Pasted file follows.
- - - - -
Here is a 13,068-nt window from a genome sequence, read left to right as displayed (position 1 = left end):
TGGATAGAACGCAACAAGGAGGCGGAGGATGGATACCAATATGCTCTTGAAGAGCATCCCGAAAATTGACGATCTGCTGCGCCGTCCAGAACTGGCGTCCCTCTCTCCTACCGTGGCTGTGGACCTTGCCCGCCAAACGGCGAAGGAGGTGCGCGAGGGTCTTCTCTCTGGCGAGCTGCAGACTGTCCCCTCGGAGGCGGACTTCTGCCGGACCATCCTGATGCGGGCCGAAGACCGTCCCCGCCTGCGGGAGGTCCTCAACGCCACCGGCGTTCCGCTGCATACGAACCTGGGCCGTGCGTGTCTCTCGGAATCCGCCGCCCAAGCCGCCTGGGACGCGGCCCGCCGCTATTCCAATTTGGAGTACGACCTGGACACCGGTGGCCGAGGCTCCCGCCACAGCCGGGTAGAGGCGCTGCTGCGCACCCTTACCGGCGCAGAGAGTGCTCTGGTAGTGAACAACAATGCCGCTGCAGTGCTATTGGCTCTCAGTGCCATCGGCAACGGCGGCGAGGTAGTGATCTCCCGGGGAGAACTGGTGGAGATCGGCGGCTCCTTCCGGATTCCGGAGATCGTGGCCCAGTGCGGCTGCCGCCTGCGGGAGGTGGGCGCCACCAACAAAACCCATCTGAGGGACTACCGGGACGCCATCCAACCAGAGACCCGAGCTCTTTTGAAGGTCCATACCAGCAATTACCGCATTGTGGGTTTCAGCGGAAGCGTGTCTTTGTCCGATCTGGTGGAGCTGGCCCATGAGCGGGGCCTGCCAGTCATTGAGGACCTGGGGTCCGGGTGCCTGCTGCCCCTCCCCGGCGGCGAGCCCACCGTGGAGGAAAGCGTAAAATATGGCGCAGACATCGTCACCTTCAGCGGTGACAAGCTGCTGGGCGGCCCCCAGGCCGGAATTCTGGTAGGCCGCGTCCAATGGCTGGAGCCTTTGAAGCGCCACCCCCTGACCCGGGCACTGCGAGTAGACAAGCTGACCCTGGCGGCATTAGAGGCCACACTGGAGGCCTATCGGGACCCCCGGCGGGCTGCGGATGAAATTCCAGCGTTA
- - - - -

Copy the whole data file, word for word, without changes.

Here is a 13,068-nt window from a genome sequence, read left to right as displayed (position 1 = left end):
TGGATAGAACGCAACAAGGAGGCGGAGGATGGATACCAATATGCTCTTGAAGAGCATCCCGAAAATTGACGATCTGCTGCGCCGTCCAGAACTGGCGTCCCTCTCTCCTACCGTGGCTGTGGACCTTGCCCGCCAAACGGCGAAGGAGGTGCGCGAGGGTCTTCTCTCTGGCGAGCTGCAGACTGTCCCCTCGGAGGCGGACTTCTGCCGGACCATCCTGATGCGGGCCGAAGACCGTCCCCGCCTGCGGGAGGTCCTCAACGCCACCGGCGTTCCGCTGCATACGAACCTGGGCCGTGCGTGTCTCTCGGAATCCGCCGCCCAAGCCGCCTGGGACGCGGCCCGCCGCTATTCCAATTTGGAGTACGACCTGGACACCGGTGGCCGAGGCTCCCGCCACAGCCGGGTAGAGGCGCTGCTGCGCACCCTTACCGGCGCAGAGAGTGCTCTGGTAGTGAACAACAATGCCGCTGCAGTGCTATTGGCTCTCAGTGCCATCGGCAACGGCGGCGAGGTAGTGATCTCCCGGGGAGAACTGGTGGAGATCGGCGGCTCCTTCCGGATTCCGGAGATCGTGGCCCAGTGCGGCTGCCGCCTGCGGGAGGTGGGCGCCACCAACAAAACCCATCTGAGGGACTACCGGGACGCCATCCAACCAGAGACCCGAGCTCTTTTGAAGGTCCATACCAGCAATTACCGCATTGTGGGTTTCAGCGGAAGCGTGTCTTTGTCCGATCTGGTGGAGCTGGCCCATGAGCGGGGCCTGCCAGTCATTGAGGACCTGGGGTCCGGGTGCCTGCTGCCCCTCCCCGGCGGCGAGCCCACCGTGGAGGAAAGCGTAAAATATGGCGCAGACATCGTCACCTTCAGCGGTGACAAGCTGCTGGGCGGCCCCCAGGCCGGAATTCTGGTAGGCCGCGTCCAATGGCTGGAGCCTTTGAAGCGCCACCCCCTGACCCGGGCACTGCGAGTAGACAAGCTGACCCTGGCGGCATTAGAGGCCACACTGGAGGCCTATCGGGACCCCCGGCGGGCTGCGGATGAAATTCCAGCGTTA